WEST PALM BEACH, FL – Earlier today, President Joe Biden became the first U.S. President to properly recognize the World War I era mass killings of Armenians and other Christians by the Ottoman Turkish Empire as genocide.
“Today is #ArmenianGenocide Remembrance Day, commemorating the 1.5 million Armenians who were massacred in 1915 by the Ottomans, & today @POTUS has made history by becoming the first President to recognize it. This is a major step toward Armenians getting the justice they deserve,” Congresswoman Lois Frankel (D-FL) said on Twitter. Earlier this week, Frankel was one of three Florida Representatives to sign a letter to President Biden urging him to recognize the Armenian Genocide on April 24th.
“It has been more than 100 years since the atrocities committed against innocent Armenians and other ethnic and religious minorities at the hands of the Ottoman Empire. The Ottoman Empire’s genocidal campaign from 1915-1923 killed 1.5 million Armenian men, women, and children, as well as Greeks, Assyrians, Chaldeans, and Syriacs, through a series of executions and death marches,” said Congressman Gus Bilirakis (R-FL), who serves as Co-Chairman of the Congressional Armenian Caucus. “I whole-heartedly welcome today’s historic announcement from President Biden formally recognizing the Armenian Genocide. I have been a major supporter of recognizing the Ottoman Empire’s atrocious acts as genocide, co-authoring the Armenian Genocide recognition resolution passed by the House of Representatives two years ago. We must acknowledge the atrocities of the past so that we might hopefully prevent them in the future. Our darkest moments as a human race have come during times when those who knew better stood silently, making excuses for passivity and allowing injustice and persecution to reign. Today at 2:30 p.m. I spoke with Deputy Assistant Secretary for Europe and Eurasia George Kent who confirmed the Administration’s announcement today acknowledging the pain of history to ensure future atrocities do not happen,” Bilirakis said on Saturday.
Congressman Ted Deutch (D-FL), an active member of the Congressional Armenian Caucus, issued a statement on Twitter, saying “I commend @POTUS Biden for officially recognizing the Armenian Genocide. Yet over a century later some still minimize the Ottoman Empire’s systematic execution of Armenians. We must honor the victims & survivors, & we must keep its memory alive to prevent history from repeating.”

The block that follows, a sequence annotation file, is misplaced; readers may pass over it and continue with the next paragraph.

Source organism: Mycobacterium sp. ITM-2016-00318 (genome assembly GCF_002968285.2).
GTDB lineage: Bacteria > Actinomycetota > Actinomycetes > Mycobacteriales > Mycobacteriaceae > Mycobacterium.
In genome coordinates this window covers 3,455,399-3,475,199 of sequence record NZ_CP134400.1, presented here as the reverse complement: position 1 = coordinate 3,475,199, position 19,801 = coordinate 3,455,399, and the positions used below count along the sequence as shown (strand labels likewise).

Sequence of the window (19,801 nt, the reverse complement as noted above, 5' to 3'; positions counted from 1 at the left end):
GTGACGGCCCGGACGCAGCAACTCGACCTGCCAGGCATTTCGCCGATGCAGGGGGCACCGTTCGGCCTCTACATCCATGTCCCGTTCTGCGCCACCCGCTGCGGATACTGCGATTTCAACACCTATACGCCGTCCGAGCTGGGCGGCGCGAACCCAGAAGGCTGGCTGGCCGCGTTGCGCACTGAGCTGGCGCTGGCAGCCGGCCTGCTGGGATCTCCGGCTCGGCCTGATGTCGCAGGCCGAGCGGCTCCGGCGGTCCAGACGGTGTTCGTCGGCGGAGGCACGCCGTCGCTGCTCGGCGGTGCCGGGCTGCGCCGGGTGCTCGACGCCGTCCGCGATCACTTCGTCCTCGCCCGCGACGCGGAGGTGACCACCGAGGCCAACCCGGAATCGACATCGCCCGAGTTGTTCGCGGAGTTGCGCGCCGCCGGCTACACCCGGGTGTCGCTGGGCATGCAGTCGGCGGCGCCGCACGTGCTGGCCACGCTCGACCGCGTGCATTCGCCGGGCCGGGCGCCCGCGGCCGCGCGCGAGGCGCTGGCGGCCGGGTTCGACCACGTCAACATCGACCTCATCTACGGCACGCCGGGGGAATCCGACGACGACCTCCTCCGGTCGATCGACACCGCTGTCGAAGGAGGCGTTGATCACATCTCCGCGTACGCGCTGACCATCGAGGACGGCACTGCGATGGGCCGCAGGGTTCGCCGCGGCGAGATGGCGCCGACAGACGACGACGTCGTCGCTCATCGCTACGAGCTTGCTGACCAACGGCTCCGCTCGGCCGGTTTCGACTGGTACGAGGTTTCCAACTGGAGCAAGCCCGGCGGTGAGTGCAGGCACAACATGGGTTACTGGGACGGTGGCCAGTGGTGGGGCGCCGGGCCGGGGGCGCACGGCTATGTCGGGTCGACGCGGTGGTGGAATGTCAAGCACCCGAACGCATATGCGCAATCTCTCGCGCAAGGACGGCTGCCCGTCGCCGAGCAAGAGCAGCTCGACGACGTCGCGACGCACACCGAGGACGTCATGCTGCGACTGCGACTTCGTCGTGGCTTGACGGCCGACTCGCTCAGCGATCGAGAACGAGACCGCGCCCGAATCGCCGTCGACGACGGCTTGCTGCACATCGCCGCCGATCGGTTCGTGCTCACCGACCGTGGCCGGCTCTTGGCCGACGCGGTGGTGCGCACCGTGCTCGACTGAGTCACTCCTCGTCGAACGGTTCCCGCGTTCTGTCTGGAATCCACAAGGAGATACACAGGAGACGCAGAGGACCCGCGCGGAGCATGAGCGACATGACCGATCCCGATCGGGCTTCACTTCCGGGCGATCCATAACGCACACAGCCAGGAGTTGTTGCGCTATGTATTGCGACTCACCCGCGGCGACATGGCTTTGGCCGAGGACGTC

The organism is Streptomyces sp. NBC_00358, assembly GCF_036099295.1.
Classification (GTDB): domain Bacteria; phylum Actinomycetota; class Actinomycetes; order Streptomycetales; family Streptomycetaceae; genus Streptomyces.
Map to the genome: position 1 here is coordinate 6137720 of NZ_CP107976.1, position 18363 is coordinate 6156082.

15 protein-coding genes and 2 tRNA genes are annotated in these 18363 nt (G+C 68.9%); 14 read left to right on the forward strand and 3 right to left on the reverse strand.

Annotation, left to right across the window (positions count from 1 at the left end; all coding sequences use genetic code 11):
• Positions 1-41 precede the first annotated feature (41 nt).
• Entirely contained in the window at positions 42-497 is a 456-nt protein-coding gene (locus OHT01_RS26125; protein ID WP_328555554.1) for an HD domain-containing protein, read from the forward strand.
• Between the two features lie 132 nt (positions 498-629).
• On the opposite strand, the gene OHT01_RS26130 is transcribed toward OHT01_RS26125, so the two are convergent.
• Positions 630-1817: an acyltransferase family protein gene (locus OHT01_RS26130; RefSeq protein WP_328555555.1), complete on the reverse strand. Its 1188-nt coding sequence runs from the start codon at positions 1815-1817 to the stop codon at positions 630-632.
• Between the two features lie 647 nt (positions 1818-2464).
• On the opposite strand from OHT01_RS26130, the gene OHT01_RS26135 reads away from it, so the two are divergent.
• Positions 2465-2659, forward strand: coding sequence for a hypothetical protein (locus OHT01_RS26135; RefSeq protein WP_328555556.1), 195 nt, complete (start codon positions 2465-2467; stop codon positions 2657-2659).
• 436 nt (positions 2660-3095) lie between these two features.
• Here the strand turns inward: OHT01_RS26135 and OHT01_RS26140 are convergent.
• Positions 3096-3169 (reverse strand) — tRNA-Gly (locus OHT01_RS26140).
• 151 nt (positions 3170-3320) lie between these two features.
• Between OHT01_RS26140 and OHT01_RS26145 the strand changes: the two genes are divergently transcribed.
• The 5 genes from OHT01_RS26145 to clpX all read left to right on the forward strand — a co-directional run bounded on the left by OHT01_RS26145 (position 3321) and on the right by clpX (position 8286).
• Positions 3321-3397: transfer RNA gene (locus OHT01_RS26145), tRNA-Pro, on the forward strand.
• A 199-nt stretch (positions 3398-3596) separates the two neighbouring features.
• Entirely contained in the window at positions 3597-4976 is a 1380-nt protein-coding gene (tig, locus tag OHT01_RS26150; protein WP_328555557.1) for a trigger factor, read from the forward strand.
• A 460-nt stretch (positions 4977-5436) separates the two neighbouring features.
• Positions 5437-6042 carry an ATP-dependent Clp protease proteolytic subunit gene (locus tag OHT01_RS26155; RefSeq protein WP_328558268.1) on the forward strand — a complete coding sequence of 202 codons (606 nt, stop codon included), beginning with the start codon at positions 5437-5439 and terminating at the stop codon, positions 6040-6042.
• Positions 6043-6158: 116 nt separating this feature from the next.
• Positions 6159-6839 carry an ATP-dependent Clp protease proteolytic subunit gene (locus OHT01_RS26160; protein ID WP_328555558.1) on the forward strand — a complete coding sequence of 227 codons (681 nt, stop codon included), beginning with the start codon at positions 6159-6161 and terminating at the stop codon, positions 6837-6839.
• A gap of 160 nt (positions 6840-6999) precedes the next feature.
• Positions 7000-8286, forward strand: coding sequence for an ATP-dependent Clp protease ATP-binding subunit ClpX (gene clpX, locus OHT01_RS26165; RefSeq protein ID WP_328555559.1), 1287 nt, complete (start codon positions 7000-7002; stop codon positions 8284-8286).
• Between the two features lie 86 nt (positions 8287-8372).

“President Joe Biden’s deceptively simple action goes beyond what any previous American president has ever been willing to do. The evidence, however, is clear the Turks engaged in a years-long ethnic cleansing campaign that included forced death marches and mass starvation. Recognizing this fact will, hopefully, bring an element of closure to this chapter of history for families impacted by these atrocities,” Palm Beach County Commissioner Robert Weinroth (D-FL) told FLArmenians.com.
Boca Raton Mayor Scott Singer told FLArmenians.com, “The White House’s recognition today of the Armenian Genocide is an important step to honor the memory of the many who were killed. To prevent future tragedies, we must never forget those that occurred,” Mayor Singer said. Boca Raton, FL is the second largest city in Palm Beach County and is home to St. David Armenian Church, the first Armenian Church built in Florida and consecrated in 1989.
Responding to the news, Mark Samuelian, Miami Beach City Commissioner told FLArmenians.com, “Having recently visited the Armenian Genocide Memorial in Yerevan, President Biden’s historic announcement today delivers profound meaning.” Elected in 2017, Samuelian is the first Armenian American elected official in Miami-Dade County, FL.
*This post was updated on Thursday, April 29, 2021 to reflect the new statements. FLArmenians.com will continue to update this post with new statements from Florida elected officials.
WASHINGTON, DC – Today, at 12:00pm on April 24, 2021, President Joseph R. Biden become the first President in history to use the phrase Armenian Genocide in the annual remembrance day statement.
Each year on this day, we remember the lives of all those who died in the Ottoman-era Armenian genocide and recommit ourselves to preventing such an atrocity from ever again occurring. Beginning on April 24, 1915, with the arrest of Armenian intellectuals and community leaders in Constantinople by Ottoman authorities, one and a half million Armenians were deported, massacred, or marched to their deaths in a campaign of extermination. We honor the victims of the Meds Yeghern so that the horrors of what happened are never lost to history. And we remember so that we remain ever-vigilant against the corrosive influence of hate in all its forms.
Of those who survived, most were forced to find new homes and new lives around the world, including in the United States. With strength and resilience, the Armenian people survived and rebuilt their community. Over the decades Armenian immigrants have enriched the United States in countless ways, but they have never forgotten the tragic history that brought so many of their ancestors to our shores. We honor their story. We see that pain. We affirm the history. We do this not to cast blame but to ensure that what happened is never repeated.
Today, as we mourn what was lost, let us also turn our eyes to the future—toward the world that we wish to build for our children. A world unstained by the daily evils of bigotry and intolerance, where human rights are respected, and where all people are able to pursue their lives in dignity and security. Let us renew our shared resolve to prevent future atrocities from occurring anywhere in the world. And let us pursue healing and reconciliation for all the people of the world.
The American people honor all those Armenians who perished in the genocide that began 106 years ago today.